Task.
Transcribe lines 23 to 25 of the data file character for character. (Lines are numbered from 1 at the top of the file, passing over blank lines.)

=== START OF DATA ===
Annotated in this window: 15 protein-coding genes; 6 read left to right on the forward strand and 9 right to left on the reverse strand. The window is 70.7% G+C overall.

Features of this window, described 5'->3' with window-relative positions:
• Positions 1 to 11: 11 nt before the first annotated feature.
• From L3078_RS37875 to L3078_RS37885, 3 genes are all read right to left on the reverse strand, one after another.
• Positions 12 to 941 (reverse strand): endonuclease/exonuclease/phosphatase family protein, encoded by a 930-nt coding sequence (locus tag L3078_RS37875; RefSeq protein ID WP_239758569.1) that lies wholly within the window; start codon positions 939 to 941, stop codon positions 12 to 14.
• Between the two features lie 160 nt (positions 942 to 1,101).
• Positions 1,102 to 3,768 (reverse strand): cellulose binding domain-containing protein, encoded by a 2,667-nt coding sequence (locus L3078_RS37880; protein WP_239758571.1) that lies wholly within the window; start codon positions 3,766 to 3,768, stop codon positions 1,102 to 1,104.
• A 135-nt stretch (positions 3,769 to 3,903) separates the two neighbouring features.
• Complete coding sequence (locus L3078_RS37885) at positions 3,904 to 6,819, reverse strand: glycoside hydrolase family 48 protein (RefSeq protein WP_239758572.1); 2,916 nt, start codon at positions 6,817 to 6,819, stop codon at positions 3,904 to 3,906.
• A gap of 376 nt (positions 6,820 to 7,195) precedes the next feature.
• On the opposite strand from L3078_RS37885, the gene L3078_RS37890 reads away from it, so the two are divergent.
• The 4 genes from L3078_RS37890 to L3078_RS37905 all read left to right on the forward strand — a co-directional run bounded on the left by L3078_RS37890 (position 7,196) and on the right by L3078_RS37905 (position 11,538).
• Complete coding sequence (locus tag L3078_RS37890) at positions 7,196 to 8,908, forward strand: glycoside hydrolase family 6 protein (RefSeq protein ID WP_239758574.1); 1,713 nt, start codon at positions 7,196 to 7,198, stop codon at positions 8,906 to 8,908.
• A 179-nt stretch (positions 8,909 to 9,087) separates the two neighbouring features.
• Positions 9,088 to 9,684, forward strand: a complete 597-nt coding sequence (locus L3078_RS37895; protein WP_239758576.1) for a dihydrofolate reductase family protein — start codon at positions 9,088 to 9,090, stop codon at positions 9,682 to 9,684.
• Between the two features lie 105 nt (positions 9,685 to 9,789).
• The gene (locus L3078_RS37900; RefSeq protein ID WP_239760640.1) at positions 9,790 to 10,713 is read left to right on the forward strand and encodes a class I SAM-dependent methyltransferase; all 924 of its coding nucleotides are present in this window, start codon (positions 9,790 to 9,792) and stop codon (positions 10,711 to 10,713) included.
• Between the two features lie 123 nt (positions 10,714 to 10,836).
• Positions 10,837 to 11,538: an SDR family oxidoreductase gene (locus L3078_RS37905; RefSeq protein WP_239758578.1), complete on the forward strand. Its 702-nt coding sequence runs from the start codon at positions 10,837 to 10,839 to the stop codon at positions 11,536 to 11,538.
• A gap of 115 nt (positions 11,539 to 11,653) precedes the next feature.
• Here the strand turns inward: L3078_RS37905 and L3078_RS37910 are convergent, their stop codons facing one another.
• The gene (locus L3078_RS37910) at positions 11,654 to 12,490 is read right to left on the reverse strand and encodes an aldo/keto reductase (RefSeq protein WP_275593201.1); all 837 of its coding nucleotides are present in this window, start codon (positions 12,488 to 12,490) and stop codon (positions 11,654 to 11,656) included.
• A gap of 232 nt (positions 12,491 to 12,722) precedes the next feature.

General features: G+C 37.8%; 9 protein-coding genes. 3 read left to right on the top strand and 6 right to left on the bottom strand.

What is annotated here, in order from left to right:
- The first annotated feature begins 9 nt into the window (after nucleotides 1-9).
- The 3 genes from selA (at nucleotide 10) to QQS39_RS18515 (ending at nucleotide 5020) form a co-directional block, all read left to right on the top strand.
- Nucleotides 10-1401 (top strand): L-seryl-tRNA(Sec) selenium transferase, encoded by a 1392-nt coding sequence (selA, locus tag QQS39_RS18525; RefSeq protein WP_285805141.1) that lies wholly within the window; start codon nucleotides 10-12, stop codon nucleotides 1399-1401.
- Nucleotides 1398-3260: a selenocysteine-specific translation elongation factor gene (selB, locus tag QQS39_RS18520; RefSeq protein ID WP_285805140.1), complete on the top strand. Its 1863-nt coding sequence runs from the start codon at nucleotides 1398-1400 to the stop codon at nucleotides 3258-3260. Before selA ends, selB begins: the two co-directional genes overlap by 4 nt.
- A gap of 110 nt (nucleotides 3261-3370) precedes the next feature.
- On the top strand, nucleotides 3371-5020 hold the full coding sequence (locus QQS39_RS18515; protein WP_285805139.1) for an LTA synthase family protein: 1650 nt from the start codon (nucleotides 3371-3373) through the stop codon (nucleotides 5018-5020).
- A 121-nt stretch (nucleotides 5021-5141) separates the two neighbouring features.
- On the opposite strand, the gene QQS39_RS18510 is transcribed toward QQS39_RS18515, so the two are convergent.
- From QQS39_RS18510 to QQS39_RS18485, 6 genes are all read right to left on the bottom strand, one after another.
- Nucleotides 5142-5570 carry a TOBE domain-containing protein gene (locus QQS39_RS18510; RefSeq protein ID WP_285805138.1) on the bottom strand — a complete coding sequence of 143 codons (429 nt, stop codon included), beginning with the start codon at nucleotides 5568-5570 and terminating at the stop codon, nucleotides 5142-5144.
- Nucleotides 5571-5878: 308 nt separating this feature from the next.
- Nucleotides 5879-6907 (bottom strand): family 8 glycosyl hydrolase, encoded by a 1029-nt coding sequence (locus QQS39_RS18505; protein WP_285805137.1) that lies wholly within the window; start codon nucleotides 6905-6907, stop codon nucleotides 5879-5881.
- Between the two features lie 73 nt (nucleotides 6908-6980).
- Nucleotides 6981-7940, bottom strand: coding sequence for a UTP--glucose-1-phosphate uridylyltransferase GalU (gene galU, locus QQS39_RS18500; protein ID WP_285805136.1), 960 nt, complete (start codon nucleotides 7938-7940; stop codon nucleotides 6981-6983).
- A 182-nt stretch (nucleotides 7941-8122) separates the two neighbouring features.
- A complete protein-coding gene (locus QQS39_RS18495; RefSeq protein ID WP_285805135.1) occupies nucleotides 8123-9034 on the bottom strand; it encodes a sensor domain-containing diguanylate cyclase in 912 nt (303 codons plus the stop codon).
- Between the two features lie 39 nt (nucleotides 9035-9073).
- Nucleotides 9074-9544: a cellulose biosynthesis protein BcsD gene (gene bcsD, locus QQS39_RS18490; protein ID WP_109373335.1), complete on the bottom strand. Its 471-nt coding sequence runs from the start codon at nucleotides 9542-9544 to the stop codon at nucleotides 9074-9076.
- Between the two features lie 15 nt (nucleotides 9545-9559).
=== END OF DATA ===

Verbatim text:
• A gap of 232 nt (positions 12,491 to 12,722) precedes the next feature.

General features: G+C 37.8%; 9 protein-coding genes. 3 read left to right on the top strand and 6 right to left on the bottom strand.

What is annotated here, in order from left to right: